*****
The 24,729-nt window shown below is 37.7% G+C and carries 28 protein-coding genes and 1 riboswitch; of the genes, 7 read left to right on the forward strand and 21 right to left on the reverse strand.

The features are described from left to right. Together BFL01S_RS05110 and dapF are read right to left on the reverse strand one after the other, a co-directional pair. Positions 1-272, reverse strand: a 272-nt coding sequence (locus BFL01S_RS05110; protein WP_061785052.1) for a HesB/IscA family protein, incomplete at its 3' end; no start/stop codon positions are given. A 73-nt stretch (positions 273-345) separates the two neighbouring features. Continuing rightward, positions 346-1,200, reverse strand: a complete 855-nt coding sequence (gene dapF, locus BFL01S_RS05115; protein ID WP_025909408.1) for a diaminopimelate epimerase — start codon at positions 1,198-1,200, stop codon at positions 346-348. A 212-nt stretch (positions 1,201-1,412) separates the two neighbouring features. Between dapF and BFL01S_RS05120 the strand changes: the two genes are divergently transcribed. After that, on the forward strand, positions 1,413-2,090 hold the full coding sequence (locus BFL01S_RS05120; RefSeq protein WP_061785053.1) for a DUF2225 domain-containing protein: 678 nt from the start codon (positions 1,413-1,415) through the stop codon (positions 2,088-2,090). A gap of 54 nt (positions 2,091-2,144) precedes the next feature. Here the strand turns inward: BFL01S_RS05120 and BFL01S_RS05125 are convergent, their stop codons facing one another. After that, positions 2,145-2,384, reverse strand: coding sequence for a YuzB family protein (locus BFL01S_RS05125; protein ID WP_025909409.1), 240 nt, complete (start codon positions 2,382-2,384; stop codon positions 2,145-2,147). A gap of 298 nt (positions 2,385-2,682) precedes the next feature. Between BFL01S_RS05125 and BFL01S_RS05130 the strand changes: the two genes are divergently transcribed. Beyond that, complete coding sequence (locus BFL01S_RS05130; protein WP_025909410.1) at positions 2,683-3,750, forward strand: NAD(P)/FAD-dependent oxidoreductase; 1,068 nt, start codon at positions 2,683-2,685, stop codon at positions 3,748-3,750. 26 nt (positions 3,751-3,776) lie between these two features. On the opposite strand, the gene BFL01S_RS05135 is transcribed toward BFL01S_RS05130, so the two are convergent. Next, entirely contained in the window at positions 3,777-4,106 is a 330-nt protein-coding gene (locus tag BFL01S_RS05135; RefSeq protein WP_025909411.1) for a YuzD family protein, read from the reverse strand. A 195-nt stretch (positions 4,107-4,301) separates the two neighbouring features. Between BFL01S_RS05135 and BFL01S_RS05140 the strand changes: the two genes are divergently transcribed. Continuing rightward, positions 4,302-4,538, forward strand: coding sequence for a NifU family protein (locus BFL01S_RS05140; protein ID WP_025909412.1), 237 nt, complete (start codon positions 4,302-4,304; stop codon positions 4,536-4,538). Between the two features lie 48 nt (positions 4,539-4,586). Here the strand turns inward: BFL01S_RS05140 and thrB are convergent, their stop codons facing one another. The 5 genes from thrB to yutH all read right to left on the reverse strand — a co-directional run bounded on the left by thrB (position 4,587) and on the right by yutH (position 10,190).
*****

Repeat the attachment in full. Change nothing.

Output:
The 24,729-nt window shown below is 37.7% G+C and carries 28 protein-coding genes and 1 riboswitch; of the genes, 7 read left to right on the forward strand and 21 right to left on the reverse strand.

The features are described from left to right. Together BFL01S_RS05110 and dapF are read right to left on the reverse strand one after the other, a co-directional pair. Positions 1-272, reverse strand: a 272-nt coding sequence (locus BFL01S_RS05110; protein WP_061785052.1) for a HesB/IscA family protein, incomplete at its 3' end; no start/stop codon positions are given. A 73-nt stretch (positions 273-345) separates the two neighbouring features. Continuing rightward, positions 346-1,200, reverse strand: a complete 855-nt coding sequence (gene dapF, locus BFL01S_RS05115; protein ID WP_025909408.1) for a diaminopimelate epimerase — start codon at positions 1,198-1,200, stop codon at positions 346-348. A 212-nt stretch (positions 1,201-1,412) separates the two neighbouring features. Between dapF and BFL01S_RS05120 the strand changes: the two genes are divergently transcribed. After that, on the forward strand, positions 1,413-2,090 hold the full coding sequence (locus BFL01S_RS05120; RefSeq protein WP_061785053.1) for a DUF2225 domain-containing protein: 678 nt from the start codon (positions 1,413-1,415) through the stop codon (positions 2,088-2,090). A gap of 54 nt (positions 2,091-2,144) precedes the next feature. Here the strand turns inward: BFL01S_RS05120 and BFL01S_RS05125 are convergent, their stop codons facing one another. After that, positions 2,145-2,384, reverse strand: coding sequence for a YuzB family protein (locus BFL01S_RS05125; protein ID WP_025909409.1), 240 nt, complete (start codon positions 2,382-2,384; stop codon positions 2,145-2,147). A gap of 298 nt (positions 2,385-2,682) precedes the next feature. Between BFL01S_RS05125 and BFL01S_RS05130 the strand changes: the two genes are divergently transcribed. Beyond that, complete coding sequence (locus BFL01S_RS05130; protein WP_025909410.1) at positions 2,683-3,750, forward strand: NAD(P)/FAD-dependent oxidoreductase; 1,068 nt, start codon at positions 2,683-2,685, stop codon at positions 3,748-3,750. 26 nt (positions 3,751-3,776) lie between these two features. On the opposite strand, the gene BFL01S_RS05135 is transcribed toward BFL01S_RS05130, so the two are convergent. Next, entirely contained in the window at positions 3,777-4,106 is a 330-nt protein-coding gene (locus tag BFL01S_RS05135; RefSeq protein WP_025909411.1) for a YuzD family protein, read from the reverse strand. A 195-nt stretch (positions 4,107-4,301) separates the two neighbouring features. Between BFL01S_RS05135 and BFL01S_RS05140 the strand changes: the two genes are divergently transcribed. Continuing rightward, positions 4,302-4,538, forward strand: coding sequence for a NifU family protein (locus BFL01S_RS05140; protein ID WP_025909412.1), 237 nt, complete (start codon positions 4,302-4,304; stop codon positions 4,536-4,538). Between the two features lie 48 nt (positions 4,539-4,586). Here the strand turns inward: BFL01S_RS05140 and thrB are convergent, their stop codons facing one another. The 5 genes from thrB to yutH all read right to left on the reverse strand — a co-directional run bounded on the left by thrB (position 4,587) and on the right by yutH (position 10,190).